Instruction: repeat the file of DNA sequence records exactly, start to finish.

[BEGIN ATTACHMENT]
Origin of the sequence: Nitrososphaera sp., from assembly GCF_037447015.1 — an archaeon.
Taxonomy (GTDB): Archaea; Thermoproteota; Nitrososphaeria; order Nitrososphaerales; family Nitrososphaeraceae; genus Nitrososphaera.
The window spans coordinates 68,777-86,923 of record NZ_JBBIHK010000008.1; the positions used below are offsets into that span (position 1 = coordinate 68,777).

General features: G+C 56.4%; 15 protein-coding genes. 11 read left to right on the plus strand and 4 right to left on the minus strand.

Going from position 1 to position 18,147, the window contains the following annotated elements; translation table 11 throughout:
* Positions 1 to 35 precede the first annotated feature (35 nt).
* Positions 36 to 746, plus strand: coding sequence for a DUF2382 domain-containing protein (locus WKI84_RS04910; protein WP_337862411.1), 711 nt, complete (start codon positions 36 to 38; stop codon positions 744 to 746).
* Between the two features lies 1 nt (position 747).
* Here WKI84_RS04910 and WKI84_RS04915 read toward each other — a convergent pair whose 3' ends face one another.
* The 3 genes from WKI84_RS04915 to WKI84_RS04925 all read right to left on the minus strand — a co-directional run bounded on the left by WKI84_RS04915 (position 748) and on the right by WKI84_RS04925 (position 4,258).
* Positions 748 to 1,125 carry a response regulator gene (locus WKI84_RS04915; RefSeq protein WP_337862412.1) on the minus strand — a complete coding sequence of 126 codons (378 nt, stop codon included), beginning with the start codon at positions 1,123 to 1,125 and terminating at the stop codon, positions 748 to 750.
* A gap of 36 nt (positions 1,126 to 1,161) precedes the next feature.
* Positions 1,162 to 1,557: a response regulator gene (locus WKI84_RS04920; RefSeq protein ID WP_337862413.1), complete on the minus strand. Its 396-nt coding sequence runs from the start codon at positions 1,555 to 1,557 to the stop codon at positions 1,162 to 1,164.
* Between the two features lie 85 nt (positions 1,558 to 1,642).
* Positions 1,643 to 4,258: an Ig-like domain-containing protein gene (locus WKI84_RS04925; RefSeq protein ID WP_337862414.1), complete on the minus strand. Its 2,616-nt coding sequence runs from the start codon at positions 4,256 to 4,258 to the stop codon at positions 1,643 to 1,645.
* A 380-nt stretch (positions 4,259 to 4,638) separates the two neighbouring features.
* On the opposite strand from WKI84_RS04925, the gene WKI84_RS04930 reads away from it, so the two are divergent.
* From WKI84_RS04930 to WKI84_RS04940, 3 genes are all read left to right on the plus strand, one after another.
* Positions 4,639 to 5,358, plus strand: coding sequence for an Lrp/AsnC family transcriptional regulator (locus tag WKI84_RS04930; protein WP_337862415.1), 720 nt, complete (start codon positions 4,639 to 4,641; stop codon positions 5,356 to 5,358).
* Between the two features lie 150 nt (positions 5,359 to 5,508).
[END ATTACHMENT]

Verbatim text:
Origin of the sequence: Nitrososphaera sp., from assembly GCF_037447015.1 — an archaeon.
Taxonomy (GTDB): Archaea; Thermoproteota; Nitrososphaeria; order Nitrososphaerales; family Nitrososphaeraceae; genus Nitrososphaera.
The window spans coordinates 68,777-86,923 of record NZ_JBBIHK010000008.1; the positions used below are offsets into that span (position 1 = coordinate 68,777).

General features: G+C 56.4%; 15 protein-coding genes. 11 read left to right on the plus strand and 4 right to left on the minus strand.

Going from position 1 to position 18,147, the window contains the following annotated elements; translation table 11 throughout:
* Positions 1 to 35 precede the first annotated feature (35 nt).
* Positions 36 to 746, plus strand: coding sequence for a DUF2382 domain-containing protein (locus WKI84_RS04910; protein WP_337862411.1), 711 nt, complete (start codon positions 36 to 38; stop codon positions 744 to 746).
* Between the two features lies 1 nt (position 747).
* Here WKI84_RS04910 and WKI84_RS04915 read toward each other — a convergent pair whose 3' ends face one another.
* The 3 genes from WKI84_RS04915 to WKI84_RS04925 all read right to left on the minus strand — a co-directional run bounded on the left by WKI84_RS04915 (position 748) and on the right by WKI84_RS04925 (position 4,258).
* Positions 748 to 1,125 carry a response regulator gene (locus WKI84_RS04915; RefSeq protein WP_337862412.1) on the minus strand — a complete coding sequence of 126 codons (378 nt, stop codon included), beginning with the start codon at positions 1,123 to 1,125 and terminating at the stop codon, positions 748 to 750.
* A gap of 36 nt (positions 1,126 to 1,161) precedes the next feature.
* Positions 1,162 to 1,557: a response regulator gene (locus WKI84_RS04920; RefSeq protein ID WP_337862413.1), complete on the minus strand. Its 396-nt coding sequence runs from the start codon at positions 1,555 to 1,557 to the stop codon at positions 1,162 to 1,164.
* Between the two features lie 85 nt (positions 1,558 to 1,642).
* Positions 1,643 to 4,258: an Ig-like domain-containing protein gene (locus WKI84_RS04925; RefSeq protein ID WP_337862414.1), complete on the minus strand. Its 2,616-nt coding sequence runs from the start codon at positions 4,256 to 4,258 to the stop codon at positions 1,643 to 1,645.
* A 380-nt stretch (positions 4,259 to 4,638) separates the two neighbouring features.
* On the opposite strand from WKI84_RS04925, the gene WKI84_RS04930 reads away from it, so the two are divergent.
* From WKI84_RS04930 to WKI84_RS04940, 3 genes are all read left to right on the plus strand, one after another.
* Positions 4,639 to 5,358, plus strand: coding sequence for an Lrp/AsnC family transcriptional regulator (locus tag WKI84_RS04930; protein WP_337862415.1), 720 nt, complete (start codon positions 4,639 to 4,641; stop codon positions 5,356 to 5,358).
* Between the two features lie 150 nt (positions 5,359 to 5,508).